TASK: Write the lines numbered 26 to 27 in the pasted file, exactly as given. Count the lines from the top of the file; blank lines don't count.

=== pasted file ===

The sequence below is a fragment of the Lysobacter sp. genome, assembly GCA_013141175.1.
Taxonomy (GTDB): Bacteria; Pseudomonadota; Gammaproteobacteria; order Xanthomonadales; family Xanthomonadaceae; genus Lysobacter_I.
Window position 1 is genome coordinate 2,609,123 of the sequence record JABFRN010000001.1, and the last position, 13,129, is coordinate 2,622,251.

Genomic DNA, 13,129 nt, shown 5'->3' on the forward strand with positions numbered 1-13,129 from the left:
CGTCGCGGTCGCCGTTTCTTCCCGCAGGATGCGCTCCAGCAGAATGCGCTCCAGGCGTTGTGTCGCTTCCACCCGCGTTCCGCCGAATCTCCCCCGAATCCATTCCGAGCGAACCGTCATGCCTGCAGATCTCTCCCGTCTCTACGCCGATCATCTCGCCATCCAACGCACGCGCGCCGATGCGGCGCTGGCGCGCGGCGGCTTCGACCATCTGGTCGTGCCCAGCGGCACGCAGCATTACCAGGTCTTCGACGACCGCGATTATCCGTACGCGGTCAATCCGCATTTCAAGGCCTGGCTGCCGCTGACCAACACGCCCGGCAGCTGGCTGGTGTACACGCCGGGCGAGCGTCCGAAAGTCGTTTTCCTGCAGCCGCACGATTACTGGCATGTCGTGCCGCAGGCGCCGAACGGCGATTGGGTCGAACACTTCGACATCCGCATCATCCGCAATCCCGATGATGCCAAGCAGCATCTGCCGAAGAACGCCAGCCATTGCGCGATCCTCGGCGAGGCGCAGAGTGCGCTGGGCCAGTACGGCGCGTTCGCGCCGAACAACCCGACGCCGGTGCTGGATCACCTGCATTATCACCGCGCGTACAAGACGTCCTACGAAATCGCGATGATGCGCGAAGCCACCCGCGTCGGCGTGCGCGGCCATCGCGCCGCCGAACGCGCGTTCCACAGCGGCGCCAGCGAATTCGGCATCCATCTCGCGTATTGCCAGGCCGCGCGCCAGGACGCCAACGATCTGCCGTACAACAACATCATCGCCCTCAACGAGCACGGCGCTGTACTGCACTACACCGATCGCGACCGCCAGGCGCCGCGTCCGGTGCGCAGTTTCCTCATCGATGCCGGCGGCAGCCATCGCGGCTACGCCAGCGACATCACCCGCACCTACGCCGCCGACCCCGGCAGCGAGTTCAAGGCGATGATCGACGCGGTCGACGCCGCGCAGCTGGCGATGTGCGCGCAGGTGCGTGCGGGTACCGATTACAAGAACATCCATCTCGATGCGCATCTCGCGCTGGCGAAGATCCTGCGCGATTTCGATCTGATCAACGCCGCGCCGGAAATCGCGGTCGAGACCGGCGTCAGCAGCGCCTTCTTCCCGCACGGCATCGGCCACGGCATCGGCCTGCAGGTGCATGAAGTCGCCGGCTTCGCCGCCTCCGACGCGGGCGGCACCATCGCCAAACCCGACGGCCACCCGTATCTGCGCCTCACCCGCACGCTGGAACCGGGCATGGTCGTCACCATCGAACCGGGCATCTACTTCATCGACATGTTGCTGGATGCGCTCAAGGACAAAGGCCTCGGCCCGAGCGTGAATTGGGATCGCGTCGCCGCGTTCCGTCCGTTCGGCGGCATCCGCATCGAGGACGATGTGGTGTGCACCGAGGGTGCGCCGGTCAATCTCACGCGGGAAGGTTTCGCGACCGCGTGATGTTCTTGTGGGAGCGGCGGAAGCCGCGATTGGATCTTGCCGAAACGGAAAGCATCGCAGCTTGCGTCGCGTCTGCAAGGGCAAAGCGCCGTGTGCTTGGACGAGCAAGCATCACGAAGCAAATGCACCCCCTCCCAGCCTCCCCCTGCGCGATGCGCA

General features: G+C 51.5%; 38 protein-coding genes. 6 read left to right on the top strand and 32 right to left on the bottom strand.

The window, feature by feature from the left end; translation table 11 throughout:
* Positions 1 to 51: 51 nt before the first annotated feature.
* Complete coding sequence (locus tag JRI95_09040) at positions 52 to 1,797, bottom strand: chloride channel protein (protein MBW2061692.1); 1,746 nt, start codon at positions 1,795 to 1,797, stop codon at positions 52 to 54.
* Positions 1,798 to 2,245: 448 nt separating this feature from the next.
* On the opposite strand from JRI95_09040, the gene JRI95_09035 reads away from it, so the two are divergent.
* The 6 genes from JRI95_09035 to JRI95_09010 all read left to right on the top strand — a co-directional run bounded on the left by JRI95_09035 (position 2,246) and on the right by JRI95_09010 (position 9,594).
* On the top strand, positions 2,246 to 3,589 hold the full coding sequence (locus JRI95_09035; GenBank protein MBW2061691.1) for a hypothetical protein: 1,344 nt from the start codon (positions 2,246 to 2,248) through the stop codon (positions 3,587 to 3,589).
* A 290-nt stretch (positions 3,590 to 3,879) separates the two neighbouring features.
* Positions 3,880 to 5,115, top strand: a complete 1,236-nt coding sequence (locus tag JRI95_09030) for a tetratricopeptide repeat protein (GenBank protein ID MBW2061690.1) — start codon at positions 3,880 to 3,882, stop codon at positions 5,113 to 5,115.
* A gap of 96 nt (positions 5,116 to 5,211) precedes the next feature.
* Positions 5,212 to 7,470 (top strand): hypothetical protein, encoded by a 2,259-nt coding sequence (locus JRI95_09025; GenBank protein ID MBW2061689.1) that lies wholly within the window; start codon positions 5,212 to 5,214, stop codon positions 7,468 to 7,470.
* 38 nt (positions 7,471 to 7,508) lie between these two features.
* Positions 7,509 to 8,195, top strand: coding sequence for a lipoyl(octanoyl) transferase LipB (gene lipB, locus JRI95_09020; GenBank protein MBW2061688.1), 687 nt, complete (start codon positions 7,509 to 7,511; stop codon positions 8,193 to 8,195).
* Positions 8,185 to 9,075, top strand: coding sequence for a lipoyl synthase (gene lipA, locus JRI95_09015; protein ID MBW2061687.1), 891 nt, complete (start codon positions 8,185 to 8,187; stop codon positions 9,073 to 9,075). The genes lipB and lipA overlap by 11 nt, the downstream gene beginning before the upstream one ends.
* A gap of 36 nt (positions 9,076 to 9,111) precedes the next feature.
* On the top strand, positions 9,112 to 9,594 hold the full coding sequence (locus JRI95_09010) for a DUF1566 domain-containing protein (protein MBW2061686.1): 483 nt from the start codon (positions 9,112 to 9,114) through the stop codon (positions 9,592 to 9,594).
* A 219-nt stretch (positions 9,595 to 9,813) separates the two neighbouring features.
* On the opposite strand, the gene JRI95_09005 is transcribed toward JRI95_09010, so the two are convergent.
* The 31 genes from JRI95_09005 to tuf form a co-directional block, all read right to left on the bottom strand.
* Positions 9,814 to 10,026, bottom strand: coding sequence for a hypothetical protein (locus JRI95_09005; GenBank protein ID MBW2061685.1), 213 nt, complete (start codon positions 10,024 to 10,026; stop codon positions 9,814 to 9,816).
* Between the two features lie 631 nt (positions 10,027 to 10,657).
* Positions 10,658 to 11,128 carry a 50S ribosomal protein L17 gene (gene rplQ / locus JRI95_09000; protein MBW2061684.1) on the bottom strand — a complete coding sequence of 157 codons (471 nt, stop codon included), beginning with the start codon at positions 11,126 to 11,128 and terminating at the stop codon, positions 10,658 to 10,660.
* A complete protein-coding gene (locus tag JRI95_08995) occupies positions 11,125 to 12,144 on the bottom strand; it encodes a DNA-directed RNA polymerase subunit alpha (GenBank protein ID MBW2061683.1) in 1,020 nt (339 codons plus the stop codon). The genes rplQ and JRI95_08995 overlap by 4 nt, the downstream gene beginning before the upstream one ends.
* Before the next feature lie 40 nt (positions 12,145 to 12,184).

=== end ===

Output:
* Positions 9,814 to 10,026, bottom strand: coding sequence for a hypothetical protein (locus JRI95_09005; GenBank protein ID MBW2061685.1), 213 nt, complete (start codon positions 10,024 to 10,026; stop codon positions 9,814 to 9,816).
* Between the two features lie 631 nt (positions 10,027 to 10,657).